Month: April 2013

Best languages to learn

A recent news item, The Telegraph’s “Graduate jobs: Best languages to study”, ranks German, French and Spanish as the most useful languages to learn in order to improve you chances of professional success. Interesting reading, but perhaps even more interesting are the questions which are raised by any discussions of this list:

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1) The information on which the list is based comes from a survey conducted in the UK, which means that proficiency in English (being a native English speaker?) as well as one of these ‘foreign’ langauges is what they are actually talking about. Given that, for example, Germans now consitute the fourth largest foreign-born group in the UK, it seems logical to ask whether their job chances are higher than British monoglots (presuming, of course, that they have acquired English to a native-like level). And if so, how do various groups of people feel about this? I, for one, would love to think that the English skills I’m teaching my students mean they have a higher chance of professional success on the international market. On the other hand, though, that might mean that my own friends and family within the UK could lose out on the job front to the bilingual Germans I’m ‘sending over’ to Britain. Opinions on a postcard please! (By “postacrd”, I mean, leave your comment below, thank you!)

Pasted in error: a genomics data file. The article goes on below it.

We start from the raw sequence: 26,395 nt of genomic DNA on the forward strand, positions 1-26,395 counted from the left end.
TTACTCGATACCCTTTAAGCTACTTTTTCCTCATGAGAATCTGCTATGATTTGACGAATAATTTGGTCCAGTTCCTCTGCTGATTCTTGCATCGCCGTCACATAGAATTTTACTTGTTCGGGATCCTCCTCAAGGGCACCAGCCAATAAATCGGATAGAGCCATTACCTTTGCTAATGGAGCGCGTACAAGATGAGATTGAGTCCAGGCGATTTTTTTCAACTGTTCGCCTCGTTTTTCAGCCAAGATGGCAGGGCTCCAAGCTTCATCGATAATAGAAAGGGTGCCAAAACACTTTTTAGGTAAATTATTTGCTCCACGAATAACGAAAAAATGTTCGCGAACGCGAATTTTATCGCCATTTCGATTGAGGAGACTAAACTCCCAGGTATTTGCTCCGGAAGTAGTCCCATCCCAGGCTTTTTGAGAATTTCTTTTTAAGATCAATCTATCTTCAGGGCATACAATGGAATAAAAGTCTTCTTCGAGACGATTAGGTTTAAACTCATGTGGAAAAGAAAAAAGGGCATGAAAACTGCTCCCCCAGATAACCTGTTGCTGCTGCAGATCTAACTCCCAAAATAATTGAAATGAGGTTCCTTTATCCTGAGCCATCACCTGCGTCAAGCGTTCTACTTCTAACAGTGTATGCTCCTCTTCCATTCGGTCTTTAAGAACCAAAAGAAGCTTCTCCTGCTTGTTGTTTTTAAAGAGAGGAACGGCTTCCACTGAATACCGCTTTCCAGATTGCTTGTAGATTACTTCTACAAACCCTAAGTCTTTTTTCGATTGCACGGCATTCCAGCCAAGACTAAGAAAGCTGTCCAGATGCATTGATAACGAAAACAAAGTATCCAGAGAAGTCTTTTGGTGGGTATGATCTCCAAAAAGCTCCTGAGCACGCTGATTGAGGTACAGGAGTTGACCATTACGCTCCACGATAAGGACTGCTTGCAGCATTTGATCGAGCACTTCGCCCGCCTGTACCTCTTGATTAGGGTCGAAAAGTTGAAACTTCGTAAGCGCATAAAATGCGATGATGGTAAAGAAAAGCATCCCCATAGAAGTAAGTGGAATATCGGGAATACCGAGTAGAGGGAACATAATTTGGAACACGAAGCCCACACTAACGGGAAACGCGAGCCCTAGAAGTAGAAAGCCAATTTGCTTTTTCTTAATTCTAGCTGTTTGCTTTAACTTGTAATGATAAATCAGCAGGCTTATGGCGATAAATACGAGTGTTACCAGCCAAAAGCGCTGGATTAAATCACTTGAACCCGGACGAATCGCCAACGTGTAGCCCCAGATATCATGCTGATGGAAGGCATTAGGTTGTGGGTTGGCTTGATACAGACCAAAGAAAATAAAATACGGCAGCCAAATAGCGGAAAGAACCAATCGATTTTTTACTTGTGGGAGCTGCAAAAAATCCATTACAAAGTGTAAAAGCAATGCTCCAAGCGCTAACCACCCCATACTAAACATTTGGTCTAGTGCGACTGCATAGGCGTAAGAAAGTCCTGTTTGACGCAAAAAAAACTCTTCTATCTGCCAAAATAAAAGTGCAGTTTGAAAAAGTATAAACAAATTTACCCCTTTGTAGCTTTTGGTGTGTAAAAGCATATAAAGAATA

2) The justification for German being ranked as the ‘best language to study’ includes the comment that Germany, as “Europe’s largest economy – with a GDP of more than €2.4 trillion – continues to defy the eurozone downturn.” Now this is a opint unrelated to langauge teaching/learning, but my first thought is – “really?” For those of us living in Germany, it doesn’t particularly feel like the economy is here continuing to “defy the eurozone turndown”. Cue irrate political discussion. Opinions on a postcard please!